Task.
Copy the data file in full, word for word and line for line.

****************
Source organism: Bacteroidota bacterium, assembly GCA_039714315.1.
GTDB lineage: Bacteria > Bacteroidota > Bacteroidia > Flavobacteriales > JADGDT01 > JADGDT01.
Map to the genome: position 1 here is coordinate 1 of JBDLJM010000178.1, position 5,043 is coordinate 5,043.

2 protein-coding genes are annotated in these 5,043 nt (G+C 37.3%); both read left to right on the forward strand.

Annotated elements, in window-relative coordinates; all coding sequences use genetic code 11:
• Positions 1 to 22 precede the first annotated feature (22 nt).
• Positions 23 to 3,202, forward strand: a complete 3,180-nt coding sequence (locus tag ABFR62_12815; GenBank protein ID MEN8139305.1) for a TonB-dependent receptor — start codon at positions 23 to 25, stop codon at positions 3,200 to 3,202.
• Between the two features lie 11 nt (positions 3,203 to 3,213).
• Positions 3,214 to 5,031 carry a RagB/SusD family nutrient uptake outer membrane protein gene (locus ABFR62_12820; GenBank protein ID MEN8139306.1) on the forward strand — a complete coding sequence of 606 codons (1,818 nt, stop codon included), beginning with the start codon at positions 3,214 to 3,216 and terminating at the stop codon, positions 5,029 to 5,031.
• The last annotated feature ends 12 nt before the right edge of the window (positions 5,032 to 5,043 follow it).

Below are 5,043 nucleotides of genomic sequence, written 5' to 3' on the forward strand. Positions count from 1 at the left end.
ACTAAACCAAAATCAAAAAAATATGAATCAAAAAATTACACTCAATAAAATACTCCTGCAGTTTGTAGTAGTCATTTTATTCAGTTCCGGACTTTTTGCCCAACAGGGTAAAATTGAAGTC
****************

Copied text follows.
Source organism: Bacteroidota bacterium, assembly GCA_039714315.1.
GTDB lineage: Bacteria > Bacteroidota > Bacteroidia > Flavobacteriales > JADGDT01 > JADGDT01.
Map to the genome: position 1 here is coordinate 1 of JBDLJM010000178.1, position 5,043 is coordinate 5,043.

2 protein-coding genes are annotated in these 5,043 nt (G+C 37.3%); both read left to right on the forward strand.

Annotated elements, in window-relative coordinates; all coding sequences use genetic code 11:
• Positions 1 to 22 precede the first annotated feature (22 nt).
• Positions 23 to 3,202, forward strand: a complete 3,180-nt coding sequence (locus tag ABFR62_12815; GenBank protein ID MEN8139305.1) for a TonB-dependent receptor — start codon at positions 23 to 25, stop codon at positions 3,200 to 3,202.
• Between the two features lie 11 nt (positions 3,203 to 3,213).
• Positions 3,214 to 5,031 carry a RagB/SusD family nutrient uptake outer membrane protein gene (locus ABFR62_12820; GenBank protein ID MEN8139306.1) on the forward strand — a complete coding sequence of 606 codons (1,818 nt, stop codon included), beginning with the start codon at positions 3,214 to 3,216 and terminating at the stop codon, positions 5,029 to 5,031.
• The last annotated feature ends 12 nt before the right edge of the window (positions 5,032 to 5,043 follow it).

Below are 5,043 nucleotides of genomic sequence, written 5' to 3' on the forward strand. Positions count from 1 at the left end.
ACTAAACCAAAATCAAAAAAATATGAATCAAAAAATTACACTCAATAAAATACTCCTGCAGTTTGTAGTAGTCATTTTATTCAGTTCCGGACTTTTTGCCCAACAGGGTAAAATTGAAGTC